Patrick Sandoval, SP, Angels
FantasyPros ADP: 211.3
So it turns out Sandoval's changeup is one of the best swing-and-miss pitches in all the majors, a mid-80s offering that looks just like his fastball out of the hand. In fact, it may have surpassed Luis Castillo's for best in all of baseball. We've known about it for a while, but it wasn't clear if he'd throw enough strikes or enough innings for it to matter.
Well, he began to do both last year and, um ... yeah, it mattered. His 15.2 percent swinging-strike rate was bettered by only five pitchers, at least among qualifiers. He even got 30 swings and misses in one game, which is something Max Scherzer can't say, nor Corbin Burnes, nor Jacob deGrom. All those whiffs weren't just empty calories either. From the time Sandoval joined the rotation in mid-May up until his final start (when it became clear he wasn't healthy), he had a 3.12 ERA and 1.06 WHIP. That's 13 starts in all.
The only thing keeping the hype train on the tracks is the lumbar issue that ended his season in August, but there shouldn't be any carryover effect. If he can stay intact and keep his walks under control, Sandoval has legitimate frontline potential.
Joe Ryan, SP, Twins
FantasyPros ADP: 215.7
The case for Ryan isn't complicated. Between 2019 and 2021, across 189 2/3 innings and four minor-league levels, he compiled a 2.47 ERA, 0.82 WHIP and 13.0 K/9, incredible numbers by any standard. So why isn't he mentioned in the same breath as Shane Baz? Because nobody believes it. His success is tied to his fastball, a pitch he throws 65 percent of the time, but it doesn't spin. It doesn't sink. It barely tops 90 mph. What's the deal with that?
The concern is that it's a gimmick and that once hitters get a read on the angle, he'll be reduced to a soft-tossing control specialist. The profile is a little reminiscent of Mike Fiers, who also torched the minors leagues before running into reality in the majors. He had a reasonably successful career regardless, but initial returns were more of a fakeout than a breakout.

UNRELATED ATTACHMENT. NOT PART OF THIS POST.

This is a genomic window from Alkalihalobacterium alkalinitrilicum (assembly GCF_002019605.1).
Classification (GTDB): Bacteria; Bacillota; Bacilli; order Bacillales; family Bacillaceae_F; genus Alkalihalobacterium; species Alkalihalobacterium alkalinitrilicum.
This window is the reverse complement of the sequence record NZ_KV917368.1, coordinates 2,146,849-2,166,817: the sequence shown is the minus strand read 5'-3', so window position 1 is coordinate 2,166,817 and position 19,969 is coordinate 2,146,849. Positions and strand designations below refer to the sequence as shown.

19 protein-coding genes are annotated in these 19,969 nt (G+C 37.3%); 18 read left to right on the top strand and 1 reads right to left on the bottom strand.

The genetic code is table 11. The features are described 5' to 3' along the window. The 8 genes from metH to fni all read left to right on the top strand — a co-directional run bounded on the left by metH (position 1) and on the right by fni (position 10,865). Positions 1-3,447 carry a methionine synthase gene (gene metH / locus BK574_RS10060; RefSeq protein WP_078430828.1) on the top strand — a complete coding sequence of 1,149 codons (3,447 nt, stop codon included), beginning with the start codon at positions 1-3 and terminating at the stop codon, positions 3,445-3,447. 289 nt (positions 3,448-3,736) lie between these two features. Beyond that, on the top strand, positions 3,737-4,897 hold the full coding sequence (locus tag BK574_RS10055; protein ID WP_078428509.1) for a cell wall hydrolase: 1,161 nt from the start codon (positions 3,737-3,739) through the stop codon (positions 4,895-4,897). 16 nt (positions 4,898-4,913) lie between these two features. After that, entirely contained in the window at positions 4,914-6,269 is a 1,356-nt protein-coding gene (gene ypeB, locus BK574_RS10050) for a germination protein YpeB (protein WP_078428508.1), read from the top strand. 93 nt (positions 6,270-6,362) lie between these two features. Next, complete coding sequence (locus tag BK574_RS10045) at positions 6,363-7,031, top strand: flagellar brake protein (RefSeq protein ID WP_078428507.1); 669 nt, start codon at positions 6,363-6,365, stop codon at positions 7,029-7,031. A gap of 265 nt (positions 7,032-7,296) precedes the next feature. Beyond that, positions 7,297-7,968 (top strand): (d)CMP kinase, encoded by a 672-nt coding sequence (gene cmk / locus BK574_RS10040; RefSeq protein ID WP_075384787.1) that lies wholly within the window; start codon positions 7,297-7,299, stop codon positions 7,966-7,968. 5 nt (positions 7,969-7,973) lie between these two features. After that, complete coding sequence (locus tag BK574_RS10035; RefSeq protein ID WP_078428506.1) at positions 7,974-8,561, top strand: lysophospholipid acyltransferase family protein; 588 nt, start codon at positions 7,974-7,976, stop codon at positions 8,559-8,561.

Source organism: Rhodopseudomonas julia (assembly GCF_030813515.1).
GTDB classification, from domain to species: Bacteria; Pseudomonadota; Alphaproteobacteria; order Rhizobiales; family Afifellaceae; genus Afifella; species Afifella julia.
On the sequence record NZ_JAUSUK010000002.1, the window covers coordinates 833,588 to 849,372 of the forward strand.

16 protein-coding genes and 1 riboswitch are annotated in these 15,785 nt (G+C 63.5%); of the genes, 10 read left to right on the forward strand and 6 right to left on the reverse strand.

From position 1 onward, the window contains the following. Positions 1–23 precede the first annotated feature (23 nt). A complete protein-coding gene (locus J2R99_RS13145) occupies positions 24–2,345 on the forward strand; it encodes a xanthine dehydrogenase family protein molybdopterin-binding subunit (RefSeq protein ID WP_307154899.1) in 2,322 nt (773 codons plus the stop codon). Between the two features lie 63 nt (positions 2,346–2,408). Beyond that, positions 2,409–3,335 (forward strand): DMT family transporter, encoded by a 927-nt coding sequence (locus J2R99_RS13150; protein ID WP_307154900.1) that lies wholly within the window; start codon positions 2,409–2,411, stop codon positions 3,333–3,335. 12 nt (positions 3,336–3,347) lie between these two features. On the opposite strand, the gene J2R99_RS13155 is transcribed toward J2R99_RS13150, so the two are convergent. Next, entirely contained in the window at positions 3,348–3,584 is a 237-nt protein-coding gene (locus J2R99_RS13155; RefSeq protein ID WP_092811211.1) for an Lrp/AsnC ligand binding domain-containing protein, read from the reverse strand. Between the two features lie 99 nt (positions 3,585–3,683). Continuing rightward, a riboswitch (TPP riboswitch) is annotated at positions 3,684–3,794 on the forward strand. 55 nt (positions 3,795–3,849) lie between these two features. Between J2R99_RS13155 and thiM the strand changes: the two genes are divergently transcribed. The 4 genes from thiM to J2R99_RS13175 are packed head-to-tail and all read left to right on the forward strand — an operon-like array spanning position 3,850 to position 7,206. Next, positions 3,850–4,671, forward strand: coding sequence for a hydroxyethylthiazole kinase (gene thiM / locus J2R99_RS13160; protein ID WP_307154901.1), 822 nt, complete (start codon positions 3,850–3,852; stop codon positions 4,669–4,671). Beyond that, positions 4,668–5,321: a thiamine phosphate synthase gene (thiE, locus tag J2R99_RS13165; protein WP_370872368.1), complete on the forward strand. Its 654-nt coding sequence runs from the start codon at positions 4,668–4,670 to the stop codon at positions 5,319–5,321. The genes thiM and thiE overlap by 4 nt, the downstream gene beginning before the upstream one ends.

Maybe this goes the same way, but what if it doesn't? At this cost? In Ryan's first taste of the majors, things played out much like they did in the minors. Seven one-hit innings here, an 11-strikeout effort there. His fifth and final start was his worst, bringing the ERA over 4.00, but with a 0.79 WHIP and 10.1 K/9, my initial takeaway is that it should work, at least for now. And as efficient as he is, the volume could be there in a way it won't for someone like Baz.
Tony Gonsolin, SP, Dodgers
FantasyPros ADP: 273.3
I liked Gonsolin as a breakout last year, too, but things didn't play out the way I hoped, clearly. So what's different about this year? Opportunity, mainly. Max Scherzer is gone. Clayton Kershaw and Trevor Bauer are presumed to be as well. With Walker Buehler and Julio Urias their only remaining fixtures, the Dodgers need Gonsolin in their rotation unlike they ever have before, which should spare him the role roulette that's defined his career so far.
Granted, 27 of his 35 career appearances have come as a starter, but rarely has he been stretched out to handle a conventional workload. I'd argue he never got that chance last year because, in addition to the usual shenanigans, his shoulder wasn't right, landing him on the IL twice. It explains the rise in BB/9 from 1.4 in 2020 to 5.5, but the impact goes beyond that. Only when he returned for good in September was his velocity up to snuff, his slider and splitter back to piling up whiffs. In fact, his 15.1 percent swinging-strike rate in that final month was better than Gerrit Cole had for the entire season.
So far as a major-leaguer, Gonsolin has a 2.85 ERA, 1.09 WHIP and 9.4 K/9. That's over just 142 1/3 innings, but across three seasons. If he can repeat it all in this one, it would be good enough for me.